On our wall, each ‘image’ is the bearer of a thought, a progression. Placing one’s drawings into space allows for collective reflection and a shared narration of the phenomenon. To draw is to construct a thought and a critical regard at a given situation.
Though, for the studio, to draw a phenomenon is not just to illustrate it or repeat it. Rather, drawing as a form of (re)search puts forward the importance of assessing architecture through multiple scales beyond that of the building. The studio aimed to reveal the inherent capacity of the architect to think both as a maker and a territorial agent, thus triggering an awareness of the designer’s social and environmental responsibilities within the design process.
If the pandemic reinforces the idea of equality – in that anybody could be infected – confinement reinforces a feeling of injustice in the hearts of people for its disparities.
Drawing allowed us both to inhabit our own condition as much as to project ourselves into others. Drawing trains our analytical mind along with our imaginative one. Through this lens, constructing the drawing means constructing one’s empathy and relation to the world. Connecting the drawing of the extraordinary circumstances of quarantine with the ordinary circumstances of the Mei Foo estate reveals an inseparable relation within our collective human condition, which is the ongoing confrontation with the ‘other’. Were we ever as aware of the ‘other’ as we are now? Can we ever forget it?
The nature of this collective experience refuses abstraction and generalisation, but rather demands attention. To abstract tends to forget not only the body, but the body situated in space, the individualised body caught up in tangible relationships that are not interchangeable, and not relativisable in the last instance. To draw attentively does not reduce the individual to a theoretical construct. To draw attentively is to measure specificities and engage with the concrete problems that a person faces as an individual living in a community of others.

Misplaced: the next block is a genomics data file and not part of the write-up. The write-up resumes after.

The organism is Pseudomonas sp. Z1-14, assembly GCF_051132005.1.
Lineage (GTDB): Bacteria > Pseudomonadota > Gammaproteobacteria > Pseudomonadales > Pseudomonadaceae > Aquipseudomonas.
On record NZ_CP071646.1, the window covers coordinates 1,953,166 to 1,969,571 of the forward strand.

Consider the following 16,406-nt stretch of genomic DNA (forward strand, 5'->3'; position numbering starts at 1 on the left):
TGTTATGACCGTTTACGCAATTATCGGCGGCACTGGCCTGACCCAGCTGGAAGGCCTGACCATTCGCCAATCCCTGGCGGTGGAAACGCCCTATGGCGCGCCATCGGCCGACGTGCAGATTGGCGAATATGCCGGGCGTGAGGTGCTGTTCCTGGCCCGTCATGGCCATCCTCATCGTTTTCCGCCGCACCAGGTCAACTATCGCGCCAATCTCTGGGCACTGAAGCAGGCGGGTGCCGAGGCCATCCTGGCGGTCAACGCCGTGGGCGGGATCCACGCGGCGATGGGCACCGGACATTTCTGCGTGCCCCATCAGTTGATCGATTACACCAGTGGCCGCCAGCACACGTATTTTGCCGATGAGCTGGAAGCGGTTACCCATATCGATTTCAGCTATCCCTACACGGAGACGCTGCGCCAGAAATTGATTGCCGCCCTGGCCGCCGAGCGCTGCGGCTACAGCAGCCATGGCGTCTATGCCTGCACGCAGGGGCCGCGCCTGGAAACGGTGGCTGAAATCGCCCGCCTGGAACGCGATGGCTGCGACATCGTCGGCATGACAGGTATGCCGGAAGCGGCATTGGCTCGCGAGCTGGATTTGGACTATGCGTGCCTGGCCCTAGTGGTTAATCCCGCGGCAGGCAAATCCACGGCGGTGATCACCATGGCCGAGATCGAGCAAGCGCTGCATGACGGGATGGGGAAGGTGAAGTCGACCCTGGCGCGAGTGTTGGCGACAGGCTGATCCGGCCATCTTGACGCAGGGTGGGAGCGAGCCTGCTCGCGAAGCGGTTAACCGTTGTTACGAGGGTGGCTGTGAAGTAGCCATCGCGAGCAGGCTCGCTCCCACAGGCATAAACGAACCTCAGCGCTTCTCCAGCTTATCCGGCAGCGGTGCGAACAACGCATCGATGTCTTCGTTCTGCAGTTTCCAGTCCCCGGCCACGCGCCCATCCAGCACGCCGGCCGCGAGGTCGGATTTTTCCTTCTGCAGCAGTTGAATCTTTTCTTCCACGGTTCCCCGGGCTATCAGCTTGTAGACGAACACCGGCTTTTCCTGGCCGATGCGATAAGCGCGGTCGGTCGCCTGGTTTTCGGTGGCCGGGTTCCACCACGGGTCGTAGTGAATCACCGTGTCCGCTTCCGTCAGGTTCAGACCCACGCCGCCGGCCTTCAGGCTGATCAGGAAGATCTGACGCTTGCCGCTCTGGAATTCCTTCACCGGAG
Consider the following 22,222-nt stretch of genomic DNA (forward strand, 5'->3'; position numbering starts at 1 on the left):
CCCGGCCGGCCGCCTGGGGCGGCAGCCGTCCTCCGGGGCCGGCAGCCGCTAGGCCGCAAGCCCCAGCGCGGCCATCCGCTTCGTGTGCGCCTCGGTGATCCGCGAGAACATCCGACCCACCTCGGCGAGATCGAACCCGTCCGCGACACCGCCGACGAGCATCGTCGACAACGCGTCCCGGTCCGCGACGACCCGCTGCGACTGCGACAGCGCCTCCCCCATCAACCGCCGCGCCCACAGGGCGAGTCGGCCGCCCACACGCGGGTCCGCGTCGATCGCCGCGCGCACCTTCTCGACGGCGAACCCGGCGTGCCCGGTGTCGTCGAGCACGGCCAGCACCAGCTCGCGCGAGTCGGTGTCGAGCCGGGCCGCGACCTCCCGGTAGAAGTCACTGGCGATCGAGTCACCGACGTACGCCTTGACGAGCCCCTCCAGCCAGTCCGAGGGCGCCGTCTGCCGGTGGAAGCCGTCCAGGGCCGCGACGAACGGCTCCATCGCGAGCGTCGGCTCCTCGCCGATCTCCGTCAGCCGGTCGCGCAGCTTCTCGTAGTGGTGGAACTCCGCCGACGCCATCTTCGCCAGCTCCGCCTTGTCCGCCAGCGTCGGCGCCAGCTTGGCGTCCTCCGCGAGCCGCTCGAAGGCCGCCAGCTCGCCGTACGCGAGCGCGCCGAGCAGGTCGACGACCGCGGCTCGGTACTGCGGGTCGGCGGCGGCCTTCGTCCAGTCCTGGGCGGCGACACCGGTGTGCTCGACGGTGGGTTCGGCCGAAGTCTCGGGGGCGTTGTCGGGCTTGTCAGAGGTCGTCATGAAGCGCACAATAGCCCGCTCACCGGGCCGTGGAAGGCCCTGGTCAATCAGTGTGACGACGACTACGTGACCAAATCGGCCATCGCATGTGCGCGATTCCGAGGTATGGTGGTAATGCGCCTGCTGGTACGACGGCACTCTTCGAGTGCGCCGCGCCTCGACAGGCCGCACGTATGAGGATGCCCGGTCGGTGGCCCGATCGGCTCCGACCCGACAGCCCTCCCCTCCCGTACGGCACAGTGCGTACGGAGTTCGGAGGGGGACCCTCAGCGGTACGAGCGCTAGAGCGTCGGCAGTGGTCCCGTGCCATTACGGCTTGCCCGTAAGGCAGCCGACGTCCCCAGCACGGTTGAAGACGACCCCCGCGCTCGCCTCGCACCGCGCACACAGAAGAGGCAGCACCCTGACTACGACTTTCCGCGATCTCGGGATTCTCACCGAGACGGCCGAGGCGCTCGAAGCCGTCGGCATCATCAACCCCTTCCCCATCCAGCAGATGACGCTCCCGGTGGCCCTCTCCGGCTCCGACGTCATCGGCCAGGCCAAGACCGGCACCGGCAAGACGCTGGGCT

Guillaume Othenin-Girard is an architect registered in Switzerland (MScArch, ETH) and an Assistant Professor of design at the Department of Architecture at the University of Hong Kong since January 2020.
Nga Ting Cheung, Yi Go, Ka Chun Lai, Hin Fung Sherman Lam, Jennifer Cheuk Wing Lam, Ruoxi Li, Yin Li, Kent Mundle MacKinnon, Xiao Tang, Ka Lee Tsang, Long Ting Yu, Rochelle Charis Yu
All drawings part of Mei Foo Too
(Credit: Studio Othenin-Girard 2020)
1 Yi Go, Shared Airspace
2 Ka Chun Lai, Urban Interiors
3 Yin Li, Escape from Mei Foo
4 Ka Chun Lai, From Mei Foo to Jao Tsung-I
5 Hin Fung Sherman Lam, Mei Foo CO-OP
6 Hin Fung Sherman Lam, Shophouse Unit Floor Plan
7 Hin Fung Sherman Lam, Shophouse Unit Section Cut
8 Hin Fung Sherman Lam, Cross Laminated Timber Shear Wall
9. Ka Chun Lai, Virus Track
Fig.1 Yi Go, Shared Airspace
Fig.2 Ka Chun Lai, Urban Interiors
Fig.3 Yin Li, Escape from Mei Foo
Fig.4 Ka Chun Lai, From Mei Foo to Jao Tsung-I
Fig.5 Hin Fung Sherman Lam, Mei Foo CO-OP
Fig.6 Hin Fung Sherman Lam, Shophouse Unit Floor Plan
Fig.7 Hin Fung Sherman Lam, Shophouse Unit Section Cut
Fig.8 Hin Fung Sherman Lam, Cross Laminated Timber Shear Wall
Fig.9 Ka Chun Lai, Virus Track